If you knew you could live longer if you ate fewer calories every day, would you eat less? New research on mice has shown scientists that a low-calorie diet combined with fasting leads to a 35% increase in life expectancy. Theoretically speaking, if you lived to be 70 years old without this diet, the low-calorie diet would add 24.5 years to your life, but it should be noted that these results are probably not directly applicable from mice to humans and more research and similar studies are needed. 
Research at the Howard Hughes Medical Institute (HHMI) led by Joseph Takahashi and colleagues has shown that calorie restriction extends life by 10%. The big finding, however, was that the key to longevity is not just cutting calories, but also eating at the right time. Mice that were fed only at the times when they were most active (nighttime for mice) lived 35% longer. The research results support diet plans that are based on eating only at certain times of the day, Takahashi says. 
Does the amount of calories affect the human lifespan?
Several scientific studies have already shown that calorie restriction impacts life expectancy. However, it should be noted that all studies to date have examined life extension in flies, worms, and mice. But how much can calorie restriction extend human life?
For this reason, scientists have chosen to work with primates such as rhesus monkeys, which age similarly to humans (and can also develop cancer, diabetes, and some features of Alzheimer's disease).  They found that monkeys who ate a food-restricted diet lived 30% longer than those who ate a diet proportional to their body proportions and sex. Interestingly, the food restriction benefited the older but not the young monkeys. It also depended on their sex and what they ate.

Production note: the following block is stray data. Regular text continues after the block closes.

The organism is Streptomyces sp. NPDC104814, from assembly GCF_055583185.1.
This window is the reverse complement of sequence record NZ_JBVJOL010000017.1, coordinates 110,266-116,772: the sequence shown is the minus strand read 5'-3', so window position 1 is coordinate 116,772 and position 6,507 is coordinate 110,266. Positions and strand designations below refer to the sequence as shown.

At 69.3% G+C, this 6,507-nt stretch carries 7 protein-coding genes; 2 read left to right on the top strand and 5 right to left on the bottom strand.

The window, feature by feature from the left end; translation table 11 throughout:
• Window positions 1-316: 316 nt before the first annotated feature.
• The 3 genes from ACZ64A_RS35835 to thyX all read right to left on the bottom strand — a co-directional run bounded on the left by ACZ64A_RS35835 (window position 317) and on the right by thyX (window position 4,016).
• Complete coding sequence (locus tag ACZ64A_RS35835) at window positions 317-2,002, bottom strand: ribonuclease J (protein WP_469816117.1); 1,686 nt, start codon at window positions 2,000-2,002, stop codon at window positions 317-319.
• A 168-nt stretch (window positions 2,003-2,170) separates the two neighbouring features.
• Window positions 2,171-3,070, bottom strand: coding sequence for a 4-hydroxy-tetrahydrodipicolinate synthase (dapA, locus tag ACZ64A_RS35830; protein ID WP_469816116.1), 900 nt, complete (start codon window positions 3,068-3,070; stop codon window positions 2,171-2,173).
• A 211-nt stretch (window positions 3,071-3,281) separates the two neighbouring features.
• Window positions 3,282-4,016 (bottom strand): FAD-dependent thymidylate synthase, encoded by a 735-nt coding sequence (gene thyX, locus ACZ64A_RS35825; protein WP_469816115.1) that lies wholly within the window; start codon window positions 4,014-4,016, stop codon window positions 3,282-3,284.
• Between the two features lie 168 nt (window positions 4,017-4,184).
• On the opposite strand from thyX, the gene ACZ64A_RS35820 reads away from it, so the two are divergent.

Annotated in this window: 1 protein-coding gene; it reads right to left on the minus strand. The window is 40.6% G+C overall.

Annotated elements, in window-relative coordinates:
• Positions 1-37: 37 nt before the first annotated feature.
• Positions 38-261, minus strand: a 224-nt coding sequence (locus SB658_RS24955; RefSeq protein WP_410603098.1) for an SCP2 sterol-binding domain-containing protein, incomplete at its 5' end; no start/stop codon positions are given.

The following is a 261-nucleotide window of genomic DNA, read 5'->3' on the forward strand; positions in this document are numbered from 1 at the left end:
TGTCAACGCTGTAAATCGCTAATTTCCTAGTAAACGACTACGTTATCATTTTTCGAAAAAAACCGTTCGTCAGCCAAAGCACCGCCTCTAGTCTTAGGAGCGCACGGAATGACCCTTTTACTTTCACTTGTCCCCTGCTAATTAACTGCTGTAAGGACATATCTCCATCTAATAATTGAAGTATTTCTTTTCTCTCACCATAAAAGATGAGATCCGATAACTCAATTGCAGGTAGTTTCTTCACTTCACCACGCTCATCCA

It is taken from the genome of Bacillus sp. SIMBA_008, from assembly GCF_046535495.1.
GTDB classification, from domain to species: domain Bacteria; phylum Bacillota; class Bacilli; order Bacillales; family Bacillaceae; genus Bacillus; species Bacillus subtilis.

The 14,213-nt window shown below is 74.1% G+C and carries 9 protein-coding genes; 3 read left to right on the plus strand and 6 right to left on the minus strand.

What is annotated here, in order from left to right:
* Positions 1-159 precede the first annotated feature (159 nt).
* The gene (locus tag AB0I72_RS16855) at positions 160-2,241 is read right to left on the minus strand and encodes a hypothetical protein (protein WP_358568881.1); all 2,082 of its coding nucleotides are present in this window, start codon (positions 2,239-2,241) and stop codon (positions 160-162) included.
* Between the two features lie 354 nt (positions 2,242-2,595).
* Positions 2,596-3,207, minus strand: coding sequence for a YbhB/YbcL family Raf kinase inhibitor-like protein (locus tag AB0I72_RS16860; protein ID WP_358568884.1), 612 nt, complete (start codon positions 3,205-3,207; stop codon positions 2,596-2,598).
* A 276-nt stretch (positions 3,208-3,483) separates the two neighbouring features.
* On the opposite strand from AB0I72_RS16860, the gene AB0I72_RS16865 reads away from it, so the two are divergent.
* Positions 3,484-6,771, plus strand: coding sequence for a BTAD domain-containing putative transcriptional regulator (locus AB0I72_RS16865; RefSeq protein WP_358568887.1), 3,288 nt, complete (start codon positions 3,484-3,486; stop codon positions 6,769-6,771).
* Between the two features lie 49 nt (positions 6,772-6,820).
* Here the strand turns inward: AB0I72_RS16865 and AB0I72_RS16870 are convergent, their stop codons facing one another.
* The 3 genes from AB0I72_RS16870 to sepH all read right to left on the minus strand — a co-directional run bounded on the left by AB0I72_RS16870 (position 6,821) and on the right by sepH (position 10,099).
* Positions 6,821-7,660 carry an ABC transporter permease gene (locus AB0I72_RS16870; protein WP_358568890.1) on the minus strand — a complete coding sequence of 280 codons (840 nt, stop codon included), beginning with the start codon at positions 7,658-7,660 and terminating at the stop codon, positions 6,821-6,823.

A 2018 scientific study  called CALERIE (Comprehensive Assessment of Long-term Effects of Reducing Intake of Energy) lasted two years and examined the aging of humans. It focused on studying the parameters that cause aging. It showed that reducing calorie intake by 15% over two years can slow aging and protect against diseases such as cancer, diabetes, and Alzheimer's disease.
Diets help slow the metabolic rate and reduce the number of free radicals associated with chronic diseases. The more we eat, the more waste products are created during digestion, and our bodies must deal with them. If we eat less, our bodies don't have to deal with the large amount of free radicals that cause aging. 
Another scientific study in 2017  showed that calorie restriction can reduce certain risk factors for disease. A team led by gerontologist Walter Long, PhD, director of the University of Southern California's Longevity Institute, examined the effects of a "fasting-mimicking diet" on the risk of developing major diseases. The diet contained precise ratios of protein, fat, and carbohydrates. Individuals experienced a decrease in blood pressure, blood glucose and parameters associated with inflammation compared to people who ate a regular diet.
How to live longer without a low-calorie diet?